Rural Library Sustainability Project Overview
The Rural Library Sustainability Project (RLS), funded through a grant by The Bill and Melinda Gates Foundation, is a collaboration between WebJunction, State Library Agencies, and Rural and Small Library Staff throughout the US. Built on a train the trainer model, 42 participating states have sent their trainer (s) to WebJunction's Train the Trainer Institute, Sustaining Public Access in Rural Libraries. The curriculum for this Institute focuses on issues and challenges that rural library staffs typically identify as obstacles in sustaining public access computing. The trainers who attend the institute then go out and replicate a similar workshop (s) in their state. Each state has determined the location and numbers of workshops in their state.
Most states that participate will shoot for a target participation rate of 80%. This translates, ideally, into 80% of the total number of "rural libraries" in the state sending one representative to the workshop(s). The total number of "rural libraries" in a respective state is based on the larger of two numbers from the following NCES (FY2001) data points:
This program is exciting because of its attention to a demographic that is heavily represented on WebJunction, yet traditionally feels slighted by local and state governments when it comes to staffing, budgets, and staying current with technology. This infusion of resources into the plight of rural library staff should empower them to initiate strategies within their communities that will assist them in sustaining their public access computing. Indeed, action plans from all over the country are being posted on a regular basis in our Rural Community.
Residually, this program will also establish new connections to WebJunction. Rural library staff will be directed to WebJunction to seek out and share content that is beneficial to them. They will also be encouraged to become a part of WebJunction's All Aboard group. Here they will not only solidify their relationship with other workshop participants, but they'll also reach out and form new relationships, thus diminishing the perceived isolation so often felt by rural and small library staff. Once WebJunction is established as the source for both content (all pertinent content from the workshops, including best practices, action items, etc., will be housed on WebJunction) and community, this group should not only sustain themselves in number, but their efforts will have a compounding effect over time in attracting new members, content, and ideas.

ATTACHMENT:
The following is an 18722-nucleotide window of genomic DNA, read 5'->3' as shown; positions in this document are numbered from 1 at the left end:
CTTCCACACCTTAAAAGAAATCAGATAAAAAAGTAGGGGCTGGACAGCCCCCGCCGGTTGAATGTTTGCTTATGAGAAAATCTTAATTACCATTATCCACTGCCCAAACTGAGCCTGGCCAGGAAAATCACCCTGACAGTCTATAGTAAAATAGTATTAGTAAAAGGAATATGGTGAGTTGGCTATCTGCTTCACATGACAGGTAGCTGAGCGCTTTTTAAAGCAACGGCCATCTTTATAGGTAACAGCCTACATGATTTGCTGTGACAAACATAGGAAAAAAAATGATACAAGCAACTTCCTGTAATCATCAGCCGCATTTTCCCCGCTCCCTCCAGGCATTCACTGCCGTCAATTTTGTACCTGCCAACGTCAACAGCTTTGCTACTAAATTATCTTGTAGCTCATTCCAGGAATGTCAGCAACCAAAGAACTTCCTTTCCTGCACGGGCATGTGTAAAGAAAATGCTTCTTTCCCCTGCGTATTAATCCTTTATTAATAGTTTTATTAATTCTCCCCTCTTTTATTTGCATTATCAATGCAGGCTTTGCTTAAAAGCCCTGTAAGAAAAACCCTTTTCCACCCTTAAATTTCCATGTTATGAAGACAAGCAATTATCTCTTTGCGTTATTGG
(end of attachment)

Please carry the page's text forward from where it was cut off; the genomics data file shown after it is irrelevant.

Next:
The Rural Library Sustainability Program is funded through 2007. 8 states completed their workshops in 2006: Alabama, Alaska, Illinois, New Mexico, Nebraska, Oklahoma, Virginia, and West Virginia. 15 states (Arizona, Arkansas, California, Delaware, Georgia, Indiana, Iowa, Kansas, Maine, Massachusetts, Montana, New York, Ohio, South Carolina, and Utah) are currently in the final phases of workshop delivery, and 19 states (Colorado, Florida, Hawaii, Idaho, Kentucky, Louisiana, Maryland, Michigan, Minnesota, Mississippi, North Carolina, North Dakota, Oregon, Pennsylvania, South Dakota, Texas, Washington, Wisconsin, and Wyoming) will be delivering workshops through June, 2007.
To date, we have had over 3800 rural library staff attend a workshop in their state, and create an action plan to take back to their community.
The feedback from these workshops has been positive. The majority of comments we've been receiving from participants center around appreciation for: 1) connecting with colleagues and networking with folks in similar straits; 2) being exposed to new ideas and energy; 3) exploring the different resources available on WebJunction; 4) being given the time and the space to think about the needs and potential paths an individual library could take; 5) realizing they are not alone in their struggles and there are many places to go for support.
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This work is licensed under a  Creative Commons Attribution 3.0 United States License